There aren’t many genres of German folk music!

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Germany has many regions with different folk and dance history, in part due to its former separation into various provinces and not having been a united country until the late 1800s. German folk music was considered to be relatively un-hip until recently. However, folk music has always been popular, especially in East Germany where it was seen as being a symbol of nationality and pride and used as a tool for propaganda.

The most popular folk songs featured themes from immigration in the 19th century to songs of work and of apprentices. In East Germany, starting in 1970 a music festival focusing on political songs and being the only way to get international music in East Germany was begun by the youth association.

  1. Volksmusik: Traditional German folk music, often characterized by its simplicity and lyrics that reflect the joys and sorrows of everyday life. It’s usually played with instruments like the accordion, zither, and brass instruments.
    Example: “Muss i denn zum Städtele hinaus”
  2. Schlager: A popular form of music in Germany, Schlager is characterized by catchy melodies and sentimental, often simplistic lyrics. It’s akin to pop music and has a broad appeal across different age groups.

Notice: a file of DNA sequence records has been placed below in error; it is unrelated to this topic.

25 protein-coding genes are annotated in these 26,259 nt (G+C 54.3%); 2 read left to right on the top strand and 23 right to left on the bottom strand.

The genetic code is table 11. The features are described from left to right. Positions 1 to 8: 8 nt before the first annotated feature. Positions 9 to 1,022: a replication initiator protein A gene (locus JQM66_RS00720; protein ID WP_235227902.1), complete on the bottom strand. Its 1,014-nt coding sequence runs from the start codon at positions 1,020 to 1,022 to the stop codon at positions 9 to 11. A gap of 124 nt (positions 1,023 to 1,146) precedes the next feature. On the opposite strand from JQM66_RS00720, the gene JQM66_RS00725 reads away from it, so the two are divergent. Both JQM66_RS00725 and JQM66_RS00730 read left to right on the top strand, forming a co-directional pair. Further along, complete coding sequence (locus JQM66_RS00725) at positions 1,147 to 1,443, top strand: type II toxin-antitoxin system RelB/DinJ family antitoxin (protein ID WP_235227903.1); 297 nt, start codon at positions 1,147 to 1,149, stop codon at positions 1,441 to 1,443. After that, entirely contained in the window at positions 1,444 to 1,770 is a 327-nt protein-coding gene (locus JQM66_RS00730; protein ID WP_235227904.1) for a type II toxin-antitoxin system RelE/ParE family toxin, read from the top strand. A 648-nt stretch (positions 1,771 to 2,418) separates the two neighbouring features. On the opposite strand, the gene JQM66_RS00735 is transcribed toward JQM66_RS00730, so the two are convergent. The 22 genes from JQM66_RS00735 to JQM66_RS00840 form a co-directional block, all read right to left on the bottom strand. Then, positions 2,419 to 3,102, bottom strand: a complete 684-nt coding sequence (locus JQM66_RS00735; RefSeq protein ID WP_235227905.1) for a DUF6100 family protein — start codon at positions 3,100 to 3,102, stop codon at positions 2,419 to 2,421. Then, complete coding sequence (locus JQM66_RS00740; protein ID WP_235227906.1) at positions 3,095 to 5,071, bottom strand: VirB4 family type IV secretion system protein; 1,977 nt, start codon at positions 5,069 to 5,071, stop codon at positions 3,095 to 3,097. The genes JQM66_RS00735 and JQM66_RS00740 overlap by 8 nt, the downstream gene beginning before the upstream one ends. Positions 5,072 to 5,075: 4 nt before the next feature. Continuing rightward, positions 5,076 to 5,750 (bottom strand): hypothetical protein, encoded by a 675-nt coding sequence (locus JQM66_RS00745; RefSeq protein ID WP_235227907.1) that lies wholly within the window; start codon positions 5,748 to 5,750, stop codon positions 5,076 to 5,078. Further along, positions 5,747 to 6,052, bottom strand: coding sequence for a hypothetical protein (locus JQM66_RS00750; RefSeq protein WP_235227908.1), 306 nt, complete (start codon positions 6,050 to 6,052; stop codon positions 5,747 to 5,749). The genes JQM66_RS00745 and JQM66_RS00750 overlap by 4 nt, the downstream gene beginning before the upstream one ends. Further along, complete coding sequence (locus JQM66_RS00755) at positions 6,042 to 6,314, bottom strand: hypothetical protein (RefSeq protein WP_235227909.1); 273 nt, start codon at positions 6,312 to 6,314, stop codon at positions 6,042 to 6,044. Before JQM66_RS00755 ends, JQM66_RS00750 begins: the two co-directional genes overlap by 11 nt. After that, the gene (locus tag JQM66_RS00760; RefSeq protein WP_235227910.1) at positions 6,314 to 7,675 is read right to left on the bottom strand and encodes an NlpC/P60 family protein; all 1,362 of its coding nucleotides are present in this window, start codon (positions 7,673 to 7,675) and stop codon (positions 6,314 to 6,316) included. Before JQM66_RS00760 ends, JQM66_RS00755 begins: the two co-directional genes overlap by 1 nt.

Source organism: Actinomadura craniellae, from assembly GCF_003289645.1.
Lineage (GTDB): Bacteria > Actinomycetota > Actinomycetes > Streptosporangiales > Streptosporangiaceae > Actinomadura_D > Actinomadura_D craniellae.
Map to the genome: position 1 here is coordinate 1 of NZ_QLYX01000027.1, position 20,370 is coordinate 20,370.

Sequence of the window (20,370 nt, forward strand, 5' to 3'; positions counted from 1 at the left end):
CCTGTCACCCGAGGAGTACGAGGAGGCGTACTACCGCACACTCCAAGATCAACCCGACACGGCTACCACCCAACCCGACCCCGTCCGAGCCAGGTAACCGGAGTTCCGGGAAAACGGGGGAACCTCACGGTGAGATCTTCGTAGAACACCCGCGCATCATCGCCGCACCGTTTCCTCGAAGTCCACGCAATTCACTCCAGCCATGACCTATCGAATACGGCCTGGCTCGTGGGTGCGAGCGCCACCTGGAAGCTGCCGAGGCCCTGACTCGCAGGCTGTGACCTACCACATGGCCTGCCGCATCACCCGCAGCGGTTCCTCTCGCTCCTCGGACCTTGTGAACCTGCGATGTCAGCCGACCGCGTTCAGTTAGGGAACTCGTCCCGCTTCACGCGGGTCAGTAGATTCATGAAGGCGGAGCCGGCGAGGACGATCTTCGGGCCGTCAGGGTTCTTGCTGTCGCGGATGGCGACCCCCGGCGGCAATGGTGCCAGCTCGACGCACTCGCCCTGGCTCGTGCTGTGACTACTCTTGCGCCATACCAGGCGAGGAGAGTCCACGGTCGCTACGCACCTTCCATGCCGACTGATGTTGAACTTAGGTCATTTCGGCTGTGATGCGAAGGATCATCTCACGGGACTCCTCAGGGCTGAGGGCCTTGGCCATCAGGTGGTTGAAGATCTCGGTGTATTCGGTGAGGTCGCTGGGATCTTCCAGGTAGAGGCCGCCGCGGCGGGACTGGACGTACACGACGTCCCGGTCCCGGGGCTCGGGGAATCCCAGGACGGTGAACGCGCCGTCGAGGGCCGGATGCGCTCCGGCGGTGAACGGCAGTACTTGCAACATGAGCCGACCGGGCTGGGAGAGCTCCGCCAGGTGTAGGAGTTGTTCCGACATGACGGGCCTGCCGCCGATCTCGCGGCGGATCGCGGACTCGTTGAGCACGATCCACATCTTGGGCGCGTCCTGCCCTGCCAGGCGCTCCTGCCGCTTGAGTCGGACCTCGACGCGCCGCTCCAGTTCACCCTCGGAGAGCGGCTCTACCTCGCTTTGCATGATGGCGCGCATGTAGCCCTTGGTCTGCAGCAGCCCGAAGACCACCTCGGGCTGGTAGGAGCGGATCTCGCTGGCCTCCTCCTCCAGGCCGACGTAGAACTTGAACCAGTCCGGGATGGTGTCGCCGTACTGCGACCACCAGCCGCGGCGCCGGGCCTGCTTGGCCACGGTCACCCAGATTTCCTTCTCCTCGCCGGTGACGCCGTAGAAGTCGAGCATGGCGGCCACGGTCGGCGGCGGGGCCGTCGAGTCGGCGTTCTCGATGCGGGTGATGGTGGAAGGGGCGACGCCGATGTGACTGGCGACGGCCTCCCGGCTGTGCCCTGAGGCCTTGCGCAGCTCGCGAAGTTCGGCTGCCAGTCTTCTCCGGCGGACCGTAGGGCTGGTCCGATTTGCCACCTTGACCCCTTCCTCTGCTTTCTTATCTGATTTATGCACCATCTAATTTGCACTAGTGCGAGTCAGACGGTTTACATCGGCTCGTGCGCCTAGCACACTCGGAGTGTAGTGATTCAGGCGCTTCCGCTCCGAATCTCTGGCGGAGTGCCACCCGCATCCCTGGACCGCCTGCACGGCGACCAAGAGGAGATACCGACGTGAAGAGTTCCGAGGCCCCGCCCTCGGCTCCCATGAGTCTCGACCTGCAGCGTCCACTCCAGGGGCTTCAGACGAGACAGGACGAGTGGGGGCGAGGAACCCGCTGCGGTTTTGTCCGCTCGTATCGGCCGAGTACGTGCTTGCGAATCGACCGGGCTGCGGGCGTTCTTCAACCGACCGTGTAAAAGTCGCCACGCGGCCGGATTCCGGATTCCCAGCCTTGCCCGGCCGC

Example: “Griechischer Wein” by Udo Jürgens Artist: Udo Jürgens
  3. Oompah: Often associated with Bavarian beer gardens and Oktoberfest, Oompah music is played by brass bands and is known for its lively and upbeat rhythm.
    Example: “Ein Prosit der Gemütlichkeit”
  4. Liedermacher: This genre is akin to the singer-songwriter tradition, focusing on poetic, often politically and socially charged lyrics, accompanied by simple melodies.
    Example: “Über den Wolken” Composer: Reinhard Mey
  5. Neue Deutsche Welle (NDW): Translating to “New German Wave,” this genre emerged in the 1980s, bringing a unique German twist to new wave and punk music. It’s characterized by its catchy tunes and often quirky or satirical lyrics.
    Example: “99 Luftballons” Artist: Nena